They are small enough, to be carried inside, once full. They could also be brought outside during the day, and inside at night. Leave it in front of the picture window on a rainy day. Stackable as well, as illustrated in one of the earlier pictures.

19. Fish washer dishwasher.  Some of you may recall my fish washer dishwasher. I expect it to go mainstream anytime now. For those unfamiliar, it involves lowering a vessel full of dirty dishes, into pond water so that the critters can eat it up. My experiment went quite well.
Because of the many holes, the fish washer dishwasher will readily sink and when it is retrieved, it will the drain out as the basket is lifted. Put a post near the pond, that allows a pole to be saddled on top. Use your body weight to raise the dishwasher basket, then swivel so that it rests over the pond. Gently lower the device. Let me know tomorrow morning how it worked. :-)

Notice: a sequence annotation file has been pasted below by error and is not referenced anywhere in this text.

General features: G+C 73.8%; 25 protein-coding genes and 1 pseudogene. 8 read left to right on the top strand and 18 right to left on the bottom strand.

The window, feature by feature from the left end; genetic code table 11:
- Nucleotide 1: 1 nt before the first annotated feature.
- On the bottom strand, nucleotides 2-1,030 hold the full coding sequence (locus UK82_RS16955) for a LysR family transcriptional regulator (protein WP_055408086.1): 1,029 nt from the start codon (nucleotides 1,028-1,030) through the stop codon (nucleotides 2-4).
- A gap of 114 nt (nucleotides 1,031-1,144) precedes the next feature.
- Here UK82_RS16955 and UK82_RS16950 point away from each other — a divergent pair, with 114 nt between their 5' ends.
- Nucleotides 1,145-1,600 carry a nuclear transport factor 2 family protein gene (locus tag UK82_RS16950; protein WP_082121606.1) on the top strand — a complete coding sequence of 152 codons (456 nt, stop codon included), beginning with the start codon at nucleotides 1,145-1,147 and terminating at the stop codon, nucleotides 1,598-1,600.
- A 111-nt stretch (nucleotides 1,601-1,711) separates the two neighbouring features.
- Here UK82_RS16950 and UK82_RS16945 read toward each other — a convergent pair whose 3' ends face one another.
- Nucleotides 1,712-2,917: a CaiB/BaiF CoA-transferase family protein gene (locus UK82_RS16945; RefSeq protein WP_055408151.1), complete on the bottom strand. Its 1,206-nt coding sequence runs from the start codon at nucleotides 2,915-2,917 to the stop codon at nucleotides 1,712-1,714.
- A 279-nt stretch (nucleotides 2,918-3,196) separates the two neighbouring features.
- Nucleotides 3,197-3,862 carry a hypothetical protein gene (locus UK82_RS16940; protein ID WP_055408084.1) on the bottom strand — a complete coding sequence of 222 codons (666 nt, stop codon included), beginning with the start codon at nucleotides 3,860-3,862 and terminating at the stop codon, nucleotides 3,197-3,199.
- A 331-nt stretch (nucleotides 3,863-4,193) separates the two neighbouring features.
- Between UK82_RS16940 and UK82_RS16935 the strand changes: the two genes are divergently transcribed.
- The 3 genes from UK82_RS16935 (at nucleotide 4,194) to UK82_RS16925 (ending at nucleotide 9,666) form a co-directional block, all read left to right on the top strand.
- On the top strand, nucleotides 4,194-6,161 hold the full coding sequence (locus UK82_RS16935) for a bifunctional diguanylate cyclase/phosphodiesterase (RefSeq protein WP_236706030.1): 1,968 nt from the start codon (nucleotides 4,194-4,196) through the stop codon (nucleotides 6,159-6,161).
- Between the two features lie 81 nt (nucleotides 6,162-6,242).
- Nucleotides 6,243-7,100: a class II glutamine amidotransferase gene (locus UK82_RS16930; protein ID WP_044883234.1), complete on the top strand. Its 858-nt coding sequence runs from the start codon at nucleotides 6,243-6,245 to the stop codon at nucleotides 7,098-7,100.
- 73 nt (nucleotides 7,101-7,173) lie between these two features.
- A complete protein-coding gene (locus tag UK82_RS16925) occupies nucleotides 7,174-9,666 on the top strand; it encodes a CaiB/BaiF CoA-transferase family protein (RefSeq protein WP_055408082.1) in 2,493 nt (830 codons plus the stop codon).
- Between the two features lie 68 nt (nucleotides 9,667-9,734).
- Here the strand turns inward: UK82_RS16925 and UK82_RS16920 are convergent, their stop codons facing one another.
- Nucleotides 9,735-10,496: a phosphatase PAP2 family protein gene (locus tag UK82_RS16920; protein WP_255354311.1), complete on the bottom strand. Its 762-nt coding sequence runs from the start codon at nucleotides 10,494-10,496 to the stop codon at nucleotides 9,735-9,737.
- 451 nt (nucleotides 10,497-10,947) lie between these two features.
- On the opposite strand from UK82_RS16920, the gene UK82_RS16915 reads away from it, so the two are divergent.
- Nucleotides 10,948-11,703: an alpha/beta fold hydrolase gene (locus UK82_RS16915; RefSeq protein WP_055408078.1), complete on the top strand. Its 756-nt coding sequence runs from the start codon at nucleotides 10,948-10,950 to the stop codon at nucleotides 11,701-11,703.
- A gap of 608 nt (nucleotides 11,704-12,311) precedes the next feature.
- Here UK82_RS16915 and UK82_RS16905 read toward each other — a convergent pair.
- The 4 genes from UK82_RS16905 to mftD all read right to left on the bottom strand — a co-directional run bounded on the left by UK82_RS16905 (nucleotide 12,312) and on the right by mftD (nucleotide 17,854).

2 days ago

Craig Dobbson wrote:Dale, you just made my day!

Ever since my family started line drying our laundry exclusively, I've been looking for a way to manage the old gas (propane) dryer.  I turned my old one's housing into a cold smoke chamber for smoking hams.  I like the idea of using the drum for a fire pit or garden center piece.  Nice find

Thanks Craig.
If you like that, you may find something in this thread to like. We are brainstorming various uses for washer and dryer tubs. There are 17 ideas, so far.
2 days ago
The video shows a guy cutting bottles. He is using a wet saw, which usually prevents glass particles from becoming airborne. I have been on many job sites, where this sort of saw is used. Sometimes, the material does become airborne. That's because people are foolish in disposing of the sludge that accumulates in the bottom of the water bath. If it's just dumped out on the ground, it will dry out, and be whipped around by the wind. The safest place to get rid of this, is in the footing or mixed with concrete.